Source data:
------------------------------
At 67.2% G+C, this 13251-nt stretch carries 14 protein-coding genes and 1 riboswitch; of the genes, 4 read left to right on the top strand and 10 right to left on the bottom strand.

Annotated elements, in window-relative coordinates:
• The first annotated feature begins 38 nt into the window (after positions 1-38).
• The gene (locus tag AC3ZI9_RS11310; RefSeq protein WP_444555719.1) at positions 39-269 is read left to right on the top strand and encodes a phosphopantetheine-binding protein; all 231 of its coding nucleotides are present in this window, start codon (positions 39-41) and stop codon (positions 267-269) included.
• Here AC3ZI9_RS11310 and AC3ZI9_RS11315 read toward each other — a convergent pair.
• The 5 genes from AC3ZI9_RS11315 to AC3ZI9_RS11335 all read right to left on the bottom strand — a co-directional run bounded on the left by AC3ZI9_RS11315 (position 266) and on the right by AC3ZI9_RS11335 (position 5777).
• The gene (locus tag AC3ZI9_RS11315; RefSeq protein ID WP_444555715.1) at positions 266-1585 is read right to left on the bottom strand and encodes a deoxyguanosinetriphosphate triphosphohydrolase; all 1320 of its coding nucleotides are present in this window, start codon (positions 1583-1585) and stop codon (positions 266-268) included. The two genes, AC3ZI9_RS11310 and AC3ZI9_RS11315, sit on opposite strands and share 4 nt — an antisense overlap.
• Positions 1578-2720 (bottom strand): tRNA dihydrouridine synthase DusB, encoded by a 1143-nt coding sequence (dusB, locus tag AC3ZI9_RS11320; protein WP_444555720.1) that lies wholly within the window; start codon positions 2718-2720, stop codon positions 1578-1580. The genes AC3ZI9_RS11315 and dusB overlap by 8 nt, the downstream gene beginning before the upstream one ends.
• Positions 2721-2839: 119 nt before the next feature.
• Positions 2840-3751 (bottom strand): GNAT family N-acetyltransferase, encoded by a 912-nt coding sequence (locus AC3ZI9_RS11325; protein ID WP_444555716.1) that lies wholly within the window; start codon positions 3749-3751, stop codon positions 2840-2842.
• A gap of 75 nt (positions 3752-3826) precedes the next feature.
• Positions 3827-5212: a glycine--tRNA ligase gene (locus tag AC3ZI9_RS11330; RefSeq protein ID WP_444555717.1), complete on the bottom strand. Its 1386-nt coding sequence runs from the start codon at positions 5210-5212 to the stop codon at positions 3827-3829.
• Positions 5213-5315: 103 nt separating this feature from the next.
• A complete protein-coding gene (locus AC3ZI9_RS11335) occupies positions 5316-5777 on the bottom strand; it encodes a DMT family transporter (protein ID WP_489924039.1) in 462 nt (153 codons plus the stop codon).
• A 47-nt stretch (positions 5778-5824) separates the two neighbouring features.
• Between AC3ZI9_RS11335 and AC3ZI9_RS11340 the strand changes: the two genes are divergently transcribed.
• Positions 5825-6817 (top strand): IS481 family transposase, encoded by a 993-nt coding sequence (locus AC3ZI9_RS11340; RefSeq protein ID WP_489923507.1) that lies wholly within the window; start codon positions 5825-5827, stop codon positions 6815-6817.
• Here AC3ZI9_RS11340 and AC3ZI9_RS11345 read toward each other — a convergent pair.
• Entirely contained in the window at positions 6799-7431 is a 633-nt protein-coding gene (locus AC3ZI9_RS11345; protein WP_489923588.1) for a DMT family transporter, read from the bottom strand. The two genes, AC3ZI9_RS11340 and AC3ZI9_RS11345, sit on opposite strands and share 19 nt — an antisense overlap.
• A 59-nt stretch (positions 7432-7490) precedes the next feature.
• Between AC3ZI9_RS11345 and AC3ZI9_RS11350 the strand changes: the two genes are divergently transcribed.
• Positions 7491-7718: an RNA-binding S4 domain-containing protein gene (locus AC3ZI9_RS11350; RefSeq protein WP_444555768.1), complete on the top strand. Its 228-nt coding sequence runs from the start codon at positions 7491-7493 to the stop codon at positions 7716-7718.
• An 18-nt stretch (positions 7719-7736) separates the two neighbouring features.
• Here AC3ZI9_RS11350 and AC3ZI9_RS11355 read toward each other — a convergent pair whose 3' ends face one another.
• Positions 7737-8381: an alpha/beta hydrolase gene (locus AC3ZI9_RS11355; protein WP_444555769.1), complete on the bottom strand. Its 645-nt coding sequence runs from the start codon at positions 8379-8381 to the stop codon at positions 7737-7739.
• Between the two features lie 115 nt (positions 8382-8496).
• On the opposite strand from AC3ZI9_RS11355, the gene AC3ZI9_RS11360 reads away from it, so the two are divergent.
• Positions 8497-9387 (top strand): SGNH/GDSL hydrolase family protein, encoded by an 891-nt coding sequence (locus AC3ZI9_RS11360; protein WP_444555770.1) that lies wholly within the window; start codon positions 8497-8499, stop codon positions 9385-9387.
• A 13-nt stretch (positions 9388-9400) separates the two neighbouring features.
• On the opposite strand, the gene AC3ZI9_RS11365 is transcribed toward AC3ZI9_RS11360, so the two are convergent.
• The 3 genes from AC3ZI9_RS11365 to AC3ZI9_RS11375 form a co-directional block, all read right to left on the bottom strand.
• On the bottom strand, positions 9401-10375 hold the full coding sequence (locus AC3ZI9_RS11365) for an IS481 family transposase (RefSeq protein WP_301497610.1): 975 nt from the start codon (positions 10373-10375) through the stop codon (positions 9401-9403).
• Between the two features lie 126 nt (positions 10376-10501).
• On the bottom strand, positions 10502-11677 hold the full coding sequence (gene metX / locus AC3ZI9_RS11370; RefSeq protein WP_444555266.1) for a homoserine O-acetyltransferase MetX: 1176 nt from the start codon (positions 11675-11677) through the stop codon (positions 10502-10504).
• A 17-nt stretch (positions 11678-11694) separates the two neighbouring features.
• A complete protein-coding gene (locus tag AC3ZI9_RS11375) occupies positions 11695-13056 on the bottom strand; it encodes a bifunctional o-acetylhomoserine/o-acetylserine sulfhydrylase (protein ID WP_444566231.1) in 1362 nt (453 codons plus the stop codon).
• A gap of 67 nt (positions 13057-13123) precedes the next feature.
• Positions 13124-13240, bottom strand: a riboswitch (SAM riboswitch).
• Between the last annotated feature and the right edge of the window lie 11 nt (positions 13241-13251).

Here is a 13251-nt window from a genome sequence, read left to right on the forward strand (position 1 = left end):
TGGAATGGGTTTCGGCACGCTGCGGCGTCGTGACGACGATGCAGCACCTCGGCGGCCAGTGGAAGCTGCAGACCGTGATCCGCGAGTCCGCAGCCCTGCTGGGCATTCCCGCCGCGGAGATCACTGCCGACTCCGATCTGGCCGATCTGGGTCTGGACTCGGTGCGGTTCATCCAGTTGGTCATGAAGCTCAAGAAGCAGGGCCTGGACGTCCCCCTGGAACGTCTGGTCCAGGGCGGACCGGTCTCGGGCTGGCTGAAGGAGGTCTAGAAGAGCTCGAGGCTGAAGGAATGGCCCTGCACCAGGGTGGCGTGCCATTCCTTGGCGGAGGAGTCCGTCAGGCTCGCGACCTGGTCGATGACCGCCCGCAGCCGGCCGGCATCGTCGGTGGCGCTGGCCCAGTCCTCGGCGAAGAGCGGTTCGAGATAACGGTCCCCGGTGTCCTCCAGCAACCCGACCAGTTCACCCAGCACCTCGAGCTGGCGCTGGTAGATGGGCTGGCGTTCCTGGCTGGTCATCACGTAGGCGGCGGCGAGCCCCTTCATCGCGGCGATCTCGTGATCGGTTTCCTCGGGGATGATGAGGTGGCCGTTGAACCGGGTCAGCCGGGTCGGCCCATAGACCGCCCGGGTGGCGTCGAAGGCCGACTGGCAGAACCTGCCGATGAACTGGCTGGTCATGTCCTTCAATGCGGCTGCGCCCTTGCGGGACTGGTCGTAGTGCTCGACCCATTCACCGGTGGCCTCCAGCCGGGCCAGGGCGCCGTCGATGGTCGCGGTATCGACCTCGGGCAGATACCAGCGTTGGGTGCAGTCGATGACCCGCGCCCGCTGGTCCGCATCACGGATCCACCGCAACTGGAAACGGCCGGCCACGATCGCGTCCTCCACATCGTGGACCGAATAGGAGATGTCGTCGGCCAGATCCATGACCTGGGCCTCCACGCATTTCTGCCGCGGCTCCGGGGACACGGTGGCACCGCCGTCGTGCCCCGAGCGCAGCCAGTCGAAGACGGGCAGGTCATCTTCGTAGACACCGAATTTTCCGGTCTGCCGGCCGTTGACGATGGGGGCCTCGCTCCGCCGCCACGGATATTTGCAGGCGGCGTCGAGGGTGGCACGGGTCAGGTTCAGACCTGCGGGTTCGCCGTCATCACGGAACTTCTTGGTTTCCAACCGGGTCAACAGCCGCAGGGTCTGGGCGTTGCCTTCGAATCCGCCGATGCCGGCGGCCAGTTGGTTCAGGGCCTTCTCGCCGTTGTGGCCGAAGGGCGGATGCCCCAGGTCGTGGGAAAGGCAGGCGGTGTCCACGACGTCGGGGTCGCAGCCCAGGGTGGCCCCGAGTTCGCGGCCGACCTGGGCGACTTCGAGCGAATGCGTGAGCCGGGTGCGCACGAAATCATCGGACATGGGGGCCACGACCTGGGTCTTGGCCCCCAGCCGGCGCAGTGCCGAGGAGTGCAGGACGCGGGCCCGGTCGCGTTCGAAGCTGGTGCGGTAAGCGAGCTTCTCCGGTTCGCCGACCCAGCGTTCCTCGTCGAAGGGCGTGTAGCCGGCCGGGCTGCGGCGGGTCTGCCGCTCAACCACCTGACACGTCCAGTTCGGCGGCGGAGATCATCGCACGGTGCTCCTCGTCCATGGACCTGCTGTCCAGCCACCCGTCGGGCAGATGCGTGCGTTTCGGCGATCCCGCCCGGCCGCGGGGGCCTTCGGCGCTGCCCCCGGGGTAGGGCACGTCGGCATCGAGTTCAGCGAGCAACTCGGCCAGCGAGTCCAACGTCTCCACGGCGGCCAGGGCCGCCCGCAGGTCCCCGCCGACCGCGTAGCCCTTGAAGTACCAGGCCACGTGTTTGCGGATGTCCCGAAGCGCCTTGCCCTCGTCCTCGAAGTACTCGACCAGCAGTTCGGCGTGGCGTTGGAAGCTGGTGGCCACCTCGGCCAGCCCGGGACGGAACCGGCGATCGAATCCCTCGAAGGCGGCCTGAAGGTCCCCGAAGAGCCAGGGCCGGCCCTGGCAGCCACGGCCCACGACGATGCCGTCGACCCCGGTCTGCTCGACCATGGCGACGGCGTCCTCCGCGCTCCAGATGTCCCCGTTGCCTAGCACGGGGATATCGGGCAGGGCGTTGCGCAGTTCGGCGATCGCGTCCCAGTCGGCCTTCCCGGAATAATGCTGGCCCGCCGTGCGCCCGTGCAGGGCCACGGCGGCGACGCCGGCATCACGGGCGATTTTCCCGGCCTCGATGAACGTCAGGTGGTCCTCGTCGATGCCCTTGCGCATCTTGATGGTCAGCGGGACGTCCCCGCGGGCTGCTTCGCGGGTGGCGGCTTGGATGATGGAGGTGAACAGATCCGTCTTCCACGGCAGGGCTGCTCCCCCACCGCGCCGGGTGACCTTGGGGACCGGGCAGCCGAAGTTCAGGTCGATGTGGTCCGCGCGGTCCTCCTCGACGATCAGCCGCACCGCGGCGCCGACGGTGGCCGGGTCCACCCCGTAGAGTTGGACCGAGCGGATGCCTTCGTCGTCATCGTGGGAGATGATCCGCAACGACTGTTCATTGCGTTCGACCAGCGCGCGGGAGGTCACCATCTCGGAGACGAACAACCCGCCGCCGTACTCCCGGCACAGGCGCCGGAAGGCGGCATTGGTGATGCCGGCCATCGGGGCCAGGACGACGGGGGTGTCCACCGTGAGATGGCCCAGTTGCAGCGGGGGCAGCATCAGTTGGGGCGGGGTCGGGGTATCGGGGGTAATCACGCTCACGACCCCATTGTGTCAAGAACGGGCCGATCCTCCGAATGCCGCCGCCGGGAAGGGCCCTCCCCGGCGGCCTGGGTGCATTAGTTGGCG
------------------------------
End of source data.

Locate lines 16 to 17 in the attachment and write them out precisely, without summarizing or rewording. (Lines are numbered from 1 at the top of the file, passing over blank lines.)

• Between AC3ZI9_RS11335 and AC3ZI9_RS11340 the strand changes: the two genes are divergently transcribed.
• Positions 5825-6817 (top strand): IS481 family transposase, encoded by a 993-nt coding sequence (locus AC3ZI9_RS11340; RefSeq protein ID WP_489923507.1) that lies wholly within the window; start codon positions 5825-5827, stop codon positions 6815-6817.